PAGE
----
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  • Author or Editor: Carolina María Cardona Suárez x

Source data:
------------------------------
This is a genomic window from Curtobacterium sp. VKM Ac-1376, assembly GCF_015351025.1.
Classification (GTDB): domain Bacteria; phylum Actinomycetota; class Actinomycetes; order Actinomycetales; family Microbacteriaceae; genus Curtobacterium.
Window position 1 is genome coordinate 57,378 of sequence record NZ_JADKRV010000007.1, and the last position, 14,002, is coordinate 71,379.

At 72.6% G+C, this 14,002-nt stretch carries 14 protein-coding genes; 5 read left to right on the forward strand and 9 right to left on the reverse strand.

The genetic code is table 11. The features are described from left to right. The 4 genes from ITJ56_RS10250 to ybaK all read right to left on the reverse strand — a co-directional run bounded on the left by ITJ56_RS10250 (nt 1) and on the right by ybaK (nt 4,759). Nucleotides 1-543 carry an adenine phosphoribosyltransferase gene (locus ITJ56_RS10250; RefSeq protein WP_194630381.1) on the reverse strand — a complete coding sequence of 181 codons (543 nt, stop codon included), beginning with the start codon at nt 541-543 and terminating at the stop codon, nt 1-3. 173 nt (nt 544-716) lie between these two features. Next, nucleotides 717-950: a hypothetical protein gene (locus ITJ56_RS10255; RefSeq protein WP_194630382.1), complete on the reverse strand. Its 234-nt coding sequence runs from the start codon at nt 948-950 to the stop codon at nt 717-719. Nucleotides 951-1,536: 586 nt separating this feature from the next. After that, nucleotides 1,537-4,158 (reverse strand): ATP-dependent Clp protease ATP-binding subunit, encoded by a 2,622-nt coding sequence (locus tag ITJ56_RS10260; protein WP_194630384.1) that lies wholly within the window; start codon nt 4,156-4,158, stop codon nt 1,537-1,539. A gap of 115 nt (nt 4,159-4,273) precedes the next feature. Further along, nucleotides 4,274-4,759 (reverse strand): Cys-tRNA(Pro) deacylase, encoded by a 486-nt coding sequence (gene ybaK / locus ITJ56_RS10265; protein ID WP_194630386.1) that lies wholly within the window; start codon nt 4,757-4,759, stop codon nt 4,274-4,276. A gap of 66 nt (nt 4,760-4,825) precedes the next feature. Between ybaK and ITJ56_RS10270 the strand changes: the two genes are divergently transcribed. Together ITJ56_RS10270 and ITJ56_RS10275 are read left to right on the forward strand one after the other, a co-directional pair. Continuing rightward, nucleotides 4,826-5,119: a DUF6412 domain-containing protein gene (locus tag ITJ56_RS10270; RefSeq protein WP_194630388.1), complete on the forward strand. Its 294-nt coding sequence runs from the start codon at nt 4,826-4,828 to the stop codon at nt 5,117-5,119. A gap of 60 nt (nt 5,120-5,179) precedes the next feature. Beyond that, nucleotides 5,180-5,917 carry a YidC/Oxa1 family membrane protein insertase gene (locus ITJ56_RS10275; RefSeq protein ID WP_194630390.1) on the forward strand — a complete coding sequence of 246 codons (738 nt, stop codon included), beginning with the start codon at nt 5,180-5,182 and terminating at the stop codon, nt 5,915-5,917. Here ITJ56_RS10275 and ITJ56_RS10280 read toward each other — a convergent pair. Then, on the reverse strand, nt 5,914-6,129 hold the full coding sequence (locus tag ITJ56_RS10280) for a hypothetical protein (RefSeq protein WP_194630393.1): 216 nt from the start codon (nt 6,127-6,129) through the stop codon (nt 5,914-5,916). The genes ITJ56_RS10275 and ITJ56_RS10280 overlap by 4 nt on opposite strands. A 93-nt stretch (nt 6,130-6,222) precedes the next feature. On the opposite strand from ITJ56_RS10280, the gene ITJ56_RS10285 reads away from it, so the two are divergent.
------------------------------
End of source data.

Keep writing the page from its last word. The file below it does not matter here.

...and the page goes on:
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Identification of rootstocks capable of improving the nitrogen use efficiency (NUE) of the scion could reduce N fertilization and nitrate leaching; however, screening different graft combinations under field conditions can be costly and time-consuming. This study evaluated a rapid and economical methodology for screening of melon rootstocks for NUE. Two experiments were designed. In the first, melon plants (Cucumis melo L. cv. Proteo) either ungrafted or grafted onto four commercial rootstocks: ‘Dinero’ and ‘Jador’ (Cucumis melo L.), ‘P360’, and ‘PS1313’ (Cucurbita maxima Duchesne × Cucurbita moschata Duchesne) grown in hydroponics were compared in terms of shoot dry biomass, leaf area, root-to-shoot ratio, SPAD index, shoot N uptake, and nitrate reductase (NR) activity at the early developmental stage in response to nitrate availability (0.5, 2.5, 5, 10, or 15 mm of NO3 ). The second experiment was aimed to confirm whether the use of a selected rootstock with high NUE (‘P360’) could improve crop performance and NUE of grafted melon plants under field conditions. In the first experiment, carried out under greenhouse conditions, melon plants grafted onto ‘Dinero’, ‘Jador’, and ‘P360’ rootstocks needed 5.7, 5.2, and 6.1 mm of NO3 , respectively, to reach half-maximum shoot dry weight, whereas plants grafted onto ‘PS1313’ rootstock and the control treatment (ungrafted plants) needed 9.1 and 13.1 mm of NO3 , respectively. Total leaf area, SPAD index, and shoot N uptake increased linearly and quadratically in response to an increase of the N concentration in the nutrient solution. At 2.5 mm of NO3 , melon plants grafted onto both C. melo and Cucurbita maxima × Cucurbita moschata rootstocks had the highest NR activity, whereas no significant difference was observed at 10 mm of NO3 . In the second experiment, carried out under open field conditions, increasing the N fertilization rates from 0 to 120 kg·ha−1 increased the total and marketable yields of melon plants, whereas the NUE decreased. When averaged over N levels, the marketable yield, NUE, and N uptake efficiency were higher by 9%, 11.8%, and 16.3%, respectively, in ‘Proteo’ grafted onto ‘P360’ than in ungrafted ‘Proteo’ plants.

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